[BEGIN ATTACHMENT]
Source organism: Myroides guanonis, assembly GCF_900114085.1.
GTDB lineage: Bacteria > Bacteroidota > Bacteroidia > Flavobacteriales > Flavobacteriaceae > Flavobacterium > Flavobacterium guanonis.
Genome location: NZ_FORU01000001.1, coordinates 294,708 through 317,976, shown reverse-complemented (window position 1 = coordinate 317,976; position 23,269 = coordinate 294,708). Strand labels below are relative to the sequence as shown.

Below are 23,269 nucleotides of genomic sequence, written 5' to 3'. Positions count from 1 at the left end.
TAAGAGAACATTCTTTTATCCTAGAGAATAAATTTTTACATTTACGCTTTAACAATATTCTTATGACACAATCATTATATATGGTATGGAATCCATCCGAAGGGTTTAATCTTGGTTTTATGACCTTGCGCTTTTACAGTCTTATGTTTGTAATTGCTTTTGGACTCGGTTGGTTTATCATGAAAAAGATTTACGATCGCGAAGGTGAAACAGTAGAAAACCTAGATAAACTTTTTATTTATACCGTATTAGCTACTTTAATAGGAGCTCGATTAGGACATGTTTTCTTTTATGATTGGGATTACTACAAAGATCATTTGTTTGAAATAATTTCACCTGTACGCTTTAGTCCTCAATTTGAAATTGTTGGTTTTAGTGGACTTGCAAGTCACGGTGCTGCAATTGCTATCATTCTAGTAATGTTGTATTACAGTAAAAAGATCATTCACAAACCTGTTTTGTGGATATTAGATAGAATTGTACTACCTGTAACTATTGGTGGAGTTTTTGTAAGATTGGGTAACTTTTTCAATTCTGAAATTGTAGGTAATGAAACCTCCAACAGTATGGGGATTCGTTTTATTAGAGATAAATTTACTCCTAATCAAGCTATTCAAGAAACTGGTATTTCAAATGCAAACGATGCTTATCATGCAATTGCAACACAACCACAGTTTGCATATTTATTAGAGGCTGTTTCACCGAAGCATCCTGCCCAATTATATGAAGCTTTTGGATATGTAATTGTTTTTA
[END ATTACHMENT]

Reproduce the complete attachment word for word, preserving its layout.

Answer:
Source organism: Myroides guanonis, assembly GCF_900114085.1.
GTDB lineage: Bacteria > Bacteroidota > Bacteroidia > Flavobacteriales > Flavobacteriaceae > Flavobacterium > Flavobacterium guanonis.
Genome location: NZ_FORU01000001.1, coordinates 294,708 through 317,976, shown reverse-complemented (window position 1 = coordinate 317,976; position 23,269 = coordinate 294,708). Strand labels below are relative to the sequence as shown.

Below are 23,269 nucleotides of genomic sequence, written 5' to 3'. Positions count from 1 at the left end.
TAAGAGAACATTCTTTTATCCTAGAGAATAAATTTTTACATTTACGCTTTAACAATATTCTTATGACACAATCATTATATATGGTATGGAATCCATCCGAAGGGTTTAATCTTGGTTTTATGACCTTGCGCTTTTACAGTCTTATGTTTGTAATTGCTTTTGGACTCGGTTGGTTTATCATGAAAAAGATTTACGATCGCGAAGGTGAAACAGTAGAAAACCTAGATAAACTTTTTATTTATACCGTATTAGCTACTTTAATAGGAGCTCGATTAGGACATGTTTTCTTTTATGATTGGGATTACTACAAAGATCATTTGTTTGAAATAATTTCACCTGTACGCTTTAGTCCTCAATTTGAAATTGTTGGTTTTAGTGGACTTGCAAGTCACGGTGCTGCAATTGCTATCATTCTAGTAATGTTGTATTACAGTAAAAAGATCATTCACAAACCTGTTTTGTGGATATTAGATAGAATTGTACTACCTGTAACTATTGGTGGAGTTTTTGTAAGATTGGGTAACTTTTTCAATTCTGAAATTGTAGGTAATGAAACCTCCAACAGTATGGGGATTCGTTTTATTAGAGATAAATTTACTCCTAATCAAGCTATTCAAGAAACTGGTATTTCAAATGCAAACGATGCTTATCATGCAATTGCAACACAACCACAGTTTGCATATTTATTAGAGGCTGTTTCACCGAAGCATCCTGCCCAATTATATGAAGCTTTTGGATATGTAATTGTTTTTA